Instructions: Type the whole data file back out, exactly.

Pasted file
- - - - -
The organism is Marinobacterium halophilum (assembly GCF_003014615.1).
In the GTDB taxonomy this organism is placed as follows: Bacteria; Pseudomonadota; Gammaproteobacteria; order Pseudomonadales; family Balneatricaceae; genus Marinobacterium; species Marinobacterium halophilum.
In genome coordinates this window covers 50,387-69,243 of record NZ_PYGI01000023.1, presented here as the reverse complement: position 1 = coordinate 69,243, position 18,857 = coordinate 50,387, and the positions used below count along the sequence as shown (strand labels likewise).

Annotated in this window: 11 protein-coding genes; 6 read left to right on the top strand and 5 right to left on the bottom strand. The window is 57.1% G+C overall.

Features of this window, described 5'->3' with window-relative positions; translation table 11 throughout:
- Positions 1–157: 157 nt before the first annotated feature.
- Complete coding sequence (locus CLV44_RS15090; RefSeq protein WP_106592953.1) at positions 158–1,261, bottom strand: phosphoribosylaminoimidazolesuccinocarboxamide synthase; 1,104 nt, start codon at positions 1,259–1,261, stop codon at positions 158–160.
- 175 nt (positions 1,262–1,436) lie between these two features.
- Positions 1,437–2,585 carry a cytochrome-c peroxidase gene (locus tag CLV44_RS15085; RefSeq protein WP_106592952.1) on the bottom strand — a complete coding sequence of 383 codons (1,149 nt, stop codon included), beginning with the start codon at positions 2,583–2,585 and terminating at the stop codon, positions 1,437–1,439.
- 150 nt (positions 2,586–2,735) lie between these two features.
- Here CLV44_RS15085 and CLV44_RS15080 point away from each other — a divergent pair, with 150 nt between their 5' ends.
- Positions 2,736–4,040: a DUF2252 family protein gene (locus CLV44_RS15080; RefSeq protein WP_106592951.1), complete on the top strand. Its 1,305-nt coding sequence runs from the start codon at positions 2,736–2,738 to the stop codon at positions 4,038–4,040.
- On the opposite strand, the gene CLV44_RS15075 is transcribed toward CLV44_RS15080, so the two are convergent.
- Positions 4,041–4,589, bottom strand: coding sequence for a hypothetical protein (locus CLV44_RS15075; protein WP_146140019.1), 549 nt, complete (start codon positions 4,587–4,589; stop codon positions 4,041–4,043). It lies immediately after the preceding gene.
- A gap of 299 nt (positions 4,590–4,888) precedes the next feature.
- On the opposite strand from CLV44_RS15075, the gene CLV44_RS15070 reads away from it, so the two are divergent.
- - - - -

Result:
The organism is Marinobacterium halophilum (assembly GCF_003014615.1).
In the GTDB taxonomy this organism is placed as follows: Bacteria; Pseudomonadota; Gammaproteobacteria; order Pseudomonadales; family Balneatricaceae; genus Marinobacterium; species Marinobacterium halophilum.
In genome coordinates this window covers 50,387-69,243 of record NZ_PYGI01000023.1, presented here as the reverse complement: position 1 = coordinate 69,243, position 18,857 = coordinate 50,387, and the positions used below count along the sequence as shown (strand labels likewise).

Annotated in this window: 11 protein-coding genes; 6 read left to right on the top strand and 5 right to left on the bottom strand. The window is 57.1% G+C overall.

Features of this window, described 5'->3' with window-relative positions; translation table 11 throughout:
- Positions 1–157: 157 nt before the first annotated feature.
- Complete coding sequence (locus CLV44_RS15090; RefSeq protein WP_106592953.1) at positions 158–1,261, bottom strand: phosphoribosylaminoimidazolesuccinocarboxamide synthase; 1,104 nt, start codon at positions 1,259–1,261, stop codon at positions 158–160.
- 175 nt (positions 1,262–1,436) lie between these two features.
- Positions 1,437–2,585 carry a cytochrome-c peroxidase gene (locus tag CLV44_RS15085; RefSeq protein WP_106592952.1) on the bottom strand — a complete coding sequence of 383 codons (1,149 nt, stop codon included), beginning with the start codon at positions 2,583–2,585 and terminating at the stop codon, positions 1,437–1,439.
- 150 nt (positions 2,586–2,735) lie between these two features.
- Here CLV44_RS15085 and CLV44_RS15080 point away from each other — a divergent pair, with 150 nt between their 5' ends.
- Positions 2,736–4,040: a DUF2252 family protein gene (locus CLV44_RS15080; RefSeq protein WP_106592951.1), complete on the top strand. Its 1,305-nt coding sequence runs from the start codon at positions 2,736–2,738 to the stop codon at positions 4,038–4,040.
- On the opposite strand, the gene CLV44_RS15075 is transcribed toward CLV44_RS15080, so the two are convergent.
- Positions 4,041–4,589, bottom strand: coding sequence for a hypothetical protein (locus CLV44_RS15075; protein WP_146140019.1), 549 nt, complete (start codon positions 4,587–4,589; stop codon positions 4,041–4,043). It lies immediately after the preceding gene.
- A gap of 299 nt (positions 4,590–4,888) precedes the next feature.
- On the opposite strand from CLV44_RS15075, the gene CLV44_RS15070 reads away from it, so the two are divergent.